Viral outbreaks are not new to nursing homes. Exposure to influenza and gastrointestinal illnesses such as norovirus causes a multitude of infections in these facilities every year. Regulations already require nursing homes to create and maintain their own prevention and control programs for communicable diseases. Despite that, a recent University of South Florida analysis of federal nursing home records found some disturbing statistics: Nearly 60% of nursing homes were cited at least once for inadequate infection control between 2017-19; 15% were cited multiple times. Equally disturbing is that new regulations were to include requirements for a full-time staffer in every facility with specialized training to manage the infection control program. However, this past November the Centers for Medicare and Medicaid Services delayed the regulatory training required to implement the rule.
Enabling nursing homes to operate effectively during a pandemic requires a clear-eyed understanding of their capabilities, and limitations. They are obligated to follow regulatory requirements, yet limited by reimbursement rates. While nursing homes routinely accept previously hospitalized patients for convalescence and rehab as part of their role in the health care system, the novel coronavirus presents an unprecedented challenge: The homes don’t have the equipment or staff to care for a COVID-19 level of infection.
To prevent more deaths in nursing homes, the nursing home industry must begin to aggressively advocate for their patients through increased reimbursement and resource allocation. Bottom line: These facilities urgently need more equipment, including effective facial protection and gowns and staff with the necessary infectious disease training. Alternate sites, away from uninfected patients, must be established to care for patients being treated for and recovering from COVID-19. Dedicated staffing should be established for all COVID-19 patients to minimize transmission of the virus within the facility through staff. Additional Medicare reimbursement for nursing home patients with COVID-19 would also help to defray some of the costs borne by nursing home facilities during this outbreak.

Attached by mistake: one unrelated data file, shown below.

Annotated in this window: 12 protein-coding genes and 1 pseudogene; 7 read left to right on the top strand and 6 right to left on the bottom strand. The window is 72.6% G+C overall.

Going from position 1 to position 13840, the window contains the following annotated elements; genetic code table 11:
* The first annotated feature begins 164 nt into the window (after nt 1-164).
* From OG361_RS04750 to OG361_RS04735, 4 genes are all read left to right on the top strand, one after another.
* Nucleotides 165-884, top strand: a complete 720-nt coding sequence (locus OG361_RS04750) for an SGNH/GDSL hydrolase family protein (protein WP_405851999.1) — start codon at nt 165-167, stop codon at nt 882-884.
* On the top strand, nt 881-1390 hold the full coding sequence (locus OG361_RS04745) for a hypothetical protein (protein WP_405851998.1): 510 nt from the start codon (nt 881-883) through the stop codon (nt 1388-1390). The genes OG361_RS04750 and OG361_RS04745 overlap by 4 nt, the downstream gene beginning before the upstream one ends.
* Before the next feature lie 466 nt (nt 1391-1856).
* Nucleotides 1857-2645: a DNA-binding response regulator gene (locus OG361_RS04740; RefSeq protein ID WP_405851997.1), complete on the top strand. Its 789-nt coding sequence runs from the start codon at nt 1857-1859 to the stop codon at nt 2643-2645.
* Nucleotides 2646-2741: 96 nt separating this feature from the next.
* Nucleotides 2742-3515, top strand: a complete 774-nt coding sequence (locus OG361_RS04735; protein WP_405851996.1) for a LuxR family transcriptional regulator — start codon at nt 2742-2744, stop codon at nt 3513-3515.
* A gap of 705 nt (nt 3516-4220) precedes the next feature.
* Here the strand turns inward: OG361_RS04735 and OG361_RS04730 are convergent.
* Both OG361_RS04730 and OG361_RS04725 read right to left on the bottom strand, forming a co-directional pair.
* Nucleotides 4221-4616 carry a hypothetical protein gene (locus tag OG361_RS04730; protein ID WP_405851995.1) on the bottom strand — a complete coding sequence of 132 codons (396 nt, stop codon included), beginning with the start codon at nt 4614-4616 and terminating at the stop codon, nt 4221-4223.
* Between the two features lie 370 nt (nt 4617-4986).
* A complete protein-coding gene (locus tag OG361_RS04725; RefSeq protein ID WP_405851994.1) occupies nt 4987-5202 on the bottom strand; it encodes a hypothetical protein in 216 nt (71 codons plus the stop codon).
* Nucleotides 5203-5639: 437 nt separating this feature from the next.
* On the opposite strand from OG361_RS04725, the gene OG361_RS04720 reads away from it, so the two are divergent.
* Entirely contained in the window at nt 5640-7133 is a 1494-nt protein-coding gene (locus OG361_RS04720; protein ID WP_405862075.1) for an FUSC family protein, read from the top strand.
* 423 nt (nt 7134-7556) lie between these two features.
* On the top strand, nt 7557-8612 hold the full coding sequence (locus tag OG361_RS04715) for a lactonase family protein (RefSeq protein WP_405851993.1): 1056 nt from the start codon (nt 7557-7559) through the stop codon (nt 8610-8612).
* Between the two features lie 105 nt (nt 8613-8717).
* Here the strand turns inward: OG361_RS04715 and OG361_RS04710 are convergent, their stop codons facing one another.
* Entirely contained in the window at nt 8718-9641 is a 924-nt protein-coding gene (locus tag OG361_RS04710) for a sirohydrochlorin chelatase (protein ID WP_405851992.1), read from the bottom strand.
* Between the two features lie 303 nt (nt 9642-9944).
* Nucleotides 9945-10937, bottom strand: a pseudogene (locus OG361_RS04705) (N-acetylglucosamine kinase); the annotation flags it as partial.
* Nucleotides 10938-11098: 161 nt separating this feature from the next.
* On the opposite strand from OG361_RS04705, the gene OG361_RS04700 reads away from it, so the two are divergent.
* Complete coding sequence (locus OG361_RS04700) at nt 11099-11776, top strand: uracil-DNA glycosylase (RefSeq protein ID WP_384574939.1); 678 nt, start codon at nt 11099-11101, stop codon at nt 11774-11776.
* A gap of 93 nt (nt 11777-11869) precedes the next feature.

In the meantime, all of us need to remember this: Even places with the best infection control program will have difficulty caring for COVID-19 patients. Nursing homes provide skilled care for a specific, highly impaired segment of the population – but they are not hospitals. They are not designed or equipped to provide the hospital level of containment and care that COVID-19 patients require. While the Monday morning quarterbacking that will most certainly occur downstream will be imperative to prepare nursing homes for future outbreaks of COVID-19 or other such pathogens, the findings should not become fodder for punitive action against staff or management who are simply trying to do the best they can under dire circumstances.
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This article is republished from The Conversation, a nonprofit news site dedicated to sharing ideas from academic experts.
David Dosa receives funding from National Institutes of Aging and the Veteran’s Administration
Kathryn Hyer and Lindsay J. Peterson do not work for, consult, own shares in or receive funding from any company or organization that would benefit from this article, and have disclosed no relevant affiliations beyond their academic appointment.